Reader Request Week 2020 #2: The Hellish Swill I Consume

This question, from (and here I assume this is a WordPress error rather than the actual name, but even so) g2-772325788f49f5257c84be1c8310f9d7:

To a long-committed healthful foodie, your apparent diet is quite horrifying. How often, if ever, do you consume plant “superfoods” such as carrots, kale, collards, broccoli, winter squash, sweet potatoes, chard, etc, etc, not to mention whole grains, beans and so on?

I work at least two or three of such superfoods into each day’s menu, and couldn’t survive on the hellish swill you so often highlight.

“Hellish swill”?!? I mean, damn.

So, two things:

1. I’m still alive — and healthy! — at age 51, even with this apparent diet, so there’s that.

2. The key word here is “apparent.”

In fact, I do eat carrots and broccoli and sweet potatoes and beans and such on a regular basis, although I don’t go out of my way to call them “superfoods” — that’s a marketing term, not an actual scientific designation — they’re just, you know, vegetables and fruits and stuff. I eat vegetables and fruit regularly because I like vegetables and fruits, and also (and I suspect this is to the point) because it’s a good thing to eat more than just heavily processed foods high in fat and sugar and empty calories.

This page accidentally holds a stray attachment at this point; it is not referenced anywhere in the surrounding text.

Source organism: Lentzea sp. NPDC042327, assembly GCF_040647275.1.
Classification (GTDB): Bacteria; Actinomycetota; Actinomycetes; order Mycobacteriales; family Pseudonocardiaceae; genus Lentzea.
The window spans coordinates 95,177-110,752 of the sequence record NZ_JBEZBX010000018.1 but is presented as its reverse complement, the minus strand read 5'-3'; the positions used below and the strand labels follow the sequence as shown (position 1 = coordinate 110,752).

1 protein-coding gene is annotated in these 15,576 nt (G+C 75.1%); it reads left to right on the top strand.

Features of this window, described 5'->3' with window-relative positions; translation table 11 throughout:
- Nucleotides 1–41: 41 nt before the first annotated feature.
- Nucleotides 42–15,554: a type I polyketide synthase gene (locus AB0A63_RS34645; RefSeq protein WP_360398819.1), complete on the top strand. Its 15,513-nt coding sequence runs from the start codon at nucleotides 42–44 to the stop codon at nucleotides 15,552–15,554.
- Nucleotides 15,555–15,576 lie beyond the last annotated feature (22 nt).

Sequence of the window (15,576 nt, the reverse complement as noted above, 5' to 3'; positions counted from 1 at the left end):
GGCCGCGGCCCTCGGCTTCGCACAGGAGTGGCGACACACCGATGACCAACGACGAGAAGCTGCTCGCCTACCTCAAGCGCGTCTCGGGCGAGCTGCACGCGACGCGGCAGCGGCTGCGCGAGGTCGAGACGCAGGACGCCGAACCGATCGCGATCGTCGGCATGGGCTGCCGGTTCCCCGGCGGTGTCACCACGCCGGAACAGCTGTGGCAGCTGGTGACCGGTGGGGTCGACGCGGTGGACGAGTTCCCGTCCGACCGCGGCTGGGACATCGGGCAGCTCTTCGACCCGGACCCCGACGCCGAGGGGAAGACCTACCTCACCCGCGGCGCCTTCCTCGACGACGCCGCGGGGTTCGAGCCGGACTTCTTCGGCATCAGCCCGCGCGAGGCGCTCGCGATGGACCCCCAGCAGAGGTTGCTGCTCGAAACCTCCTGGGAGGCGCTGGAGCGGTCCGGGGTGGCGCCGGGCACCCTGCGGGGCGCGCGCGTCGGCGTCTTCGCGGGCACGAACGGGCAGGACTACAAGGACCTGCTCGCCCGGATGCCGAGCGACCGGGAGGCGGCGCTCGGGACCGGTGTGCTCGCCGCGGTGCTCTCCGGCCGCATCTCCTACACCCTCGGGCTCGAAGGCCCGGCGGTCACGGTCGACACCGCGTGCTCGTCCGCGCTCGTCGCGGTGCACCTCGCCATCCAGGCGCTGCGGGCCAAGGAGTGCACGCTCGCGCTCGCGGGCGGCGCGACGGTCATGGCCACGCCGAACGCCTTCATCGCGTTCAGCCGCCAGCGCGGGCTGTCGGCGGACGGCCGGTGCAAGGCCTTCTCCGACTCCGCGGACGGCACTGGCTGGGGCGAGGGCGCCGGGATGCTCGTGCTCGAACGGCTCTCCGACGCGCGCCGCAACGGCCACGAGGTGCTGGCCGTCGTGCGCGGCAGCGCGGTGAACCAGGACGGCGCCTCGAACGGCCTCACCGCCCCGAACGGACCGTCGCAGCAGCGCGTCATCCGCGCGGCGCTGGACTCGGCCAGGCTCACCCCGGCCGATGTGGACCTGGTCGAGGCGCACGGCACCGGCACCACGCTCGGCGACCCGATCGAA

(And here Krissy, who is about whilst I am typing this, says, “You eat fruit a lot, but you don’t eat vegetables unless I make them,” to which I said, “Yes, but you make them often,” to which she said “but not that often,” to which I recounted all the times in the last couple of weeks she’s made vegetables with dinner, to which she rolled her eyes at me. So, uh, yeah, vegetables?)